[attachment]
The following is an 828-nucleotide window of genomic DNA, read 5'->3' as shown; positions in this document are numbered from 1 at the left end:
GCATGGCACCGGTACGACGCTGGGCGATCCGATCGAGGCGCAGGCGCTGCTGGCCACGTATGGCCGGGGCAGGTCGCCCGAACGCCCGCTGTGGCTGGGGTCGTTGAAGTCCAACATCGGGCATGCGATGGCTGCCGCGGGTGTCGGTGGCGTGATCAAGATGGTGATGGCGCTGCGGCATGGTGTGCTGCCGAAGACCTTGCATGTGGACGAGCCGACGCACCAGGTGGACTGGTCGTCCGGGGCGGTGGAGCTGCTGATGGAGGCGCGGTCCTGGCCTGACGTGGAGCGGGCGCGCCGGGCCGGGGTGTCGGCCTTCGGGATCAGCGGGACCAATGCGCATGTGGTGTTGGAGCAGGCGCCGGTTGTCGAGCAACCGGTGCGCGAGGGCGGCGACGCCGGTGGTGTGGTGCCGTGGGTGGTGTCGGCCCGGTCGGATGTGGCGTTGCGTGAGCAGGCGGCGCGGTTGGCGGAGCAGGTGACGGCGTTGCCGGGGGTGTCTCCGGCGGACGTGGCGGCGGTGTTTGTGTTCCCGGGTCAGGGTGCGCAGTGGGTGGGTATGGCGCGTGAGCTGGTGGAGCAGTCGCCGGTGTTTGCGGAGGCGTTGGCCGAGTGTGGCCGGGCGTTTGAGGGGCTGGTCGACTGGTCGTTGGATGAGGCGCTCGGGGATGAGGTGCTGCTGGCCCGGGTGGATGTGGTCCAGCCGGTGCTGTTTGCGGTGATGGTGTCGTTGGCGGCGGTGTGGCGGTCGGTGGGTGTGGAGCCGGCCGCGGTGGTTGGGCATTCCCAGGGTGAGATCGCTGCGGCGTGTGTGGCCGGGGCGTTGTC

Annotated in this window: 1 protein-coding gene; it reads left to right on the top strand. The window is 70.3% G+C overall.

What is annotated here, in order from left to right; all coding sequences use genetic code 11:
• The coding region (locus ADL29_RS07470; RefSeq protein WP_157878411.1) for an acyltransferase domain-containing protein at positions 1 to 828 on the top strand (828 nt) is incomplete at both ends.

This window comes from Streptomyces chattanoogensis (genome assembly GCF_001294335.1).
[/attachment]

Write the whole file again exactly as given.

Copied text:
The following is an 828-nucleotide window of genomic DNA, read 5'->3' as shown; positions in this document are numbered from 1 at the left end:
GCATGGCACCGGTACGACGCTGGGCGATCCGATCGAGGCGCAGGCGCTGCTGGCCACGTATGGCCGGGGCAGGTCGCCCGAACGCCCGCTGTGGCTGGGGTCGTTGAAGTCCAACATCGGGCATGCGATGGCTGCCGCGGGTGTCGGTGGCGTGATCAAGATGGTGATGGCGCTGCGGCATGGTGTGCTGCCGAAGACCTTGCATGTGGACGAGCCGACGCACCAGGTGGACTGGTCGTCCGGGGCGGTGGAGCTGCTGATGGAGGCGCGGTCCTGGCCTGACGTGGAGCGGGCGCGCCGGGCCGGGGTGTCGGCCTTCGGGATCAGCGGGACCAATGCGCATGTGGTGTTGGAGCAGGCGCCGGTTGTCGAGCAACCGGTGCGCGAGGGCGGCGACGCCGGTGGTGTGGTGCCGTGGGTGGTGTCGGCCCGGTCGGATGTGGCGTTGCGTGAGCAGGCGGCGCGGTTGGCGGAGCAGGTGACGGCGTTGCCGGGGGTGTCTCCGGCGGACGTGGCGGCGGTGTTTGTGTTCCCGGGTCAGGGTGCGCAGTGGGTGGGTATGGCGCGTGAGCTGGTGGAGCAGTCGCCGGTGTTTGCGGAGGCGTTGGCCGAGTGTGGCCGGGCGTTTGAGGGGCTGGTCGACTGGTCGTTGGATGAGGCGCTCGGGGATGAGGTGCTGCTGGCCCGGGTGGATGTGGTCCAGCCGGTGCTGTTTGCGGTGATGGTGTCGTTGGCGGCGGTGTGGCGGTCGGTGGGTGTGGAGCCGGCCGCGGTGGTTGGGCATTCCCAGGGTGAGATCGCTGCGGCGTGTGTGGCCGGGGCGTTGTC

Annotated in this window: 1 protein-coding gene; it reads left to right on the top strand. The window is 70.3% G+C overall.

What is annotated here, in order from left to right; all coding sequences use genetic code 11:
• The coding region (locus ADL29_RS07470; RefSeq protein WP_157878411.1) for an acyltransferase domain-containing protein at positions 1 to 828 on the top strand (828 nt) is incomplete at both ends.

This window comes from Streptomyces chattanoogensis (genome assembly GCF_001294335.1).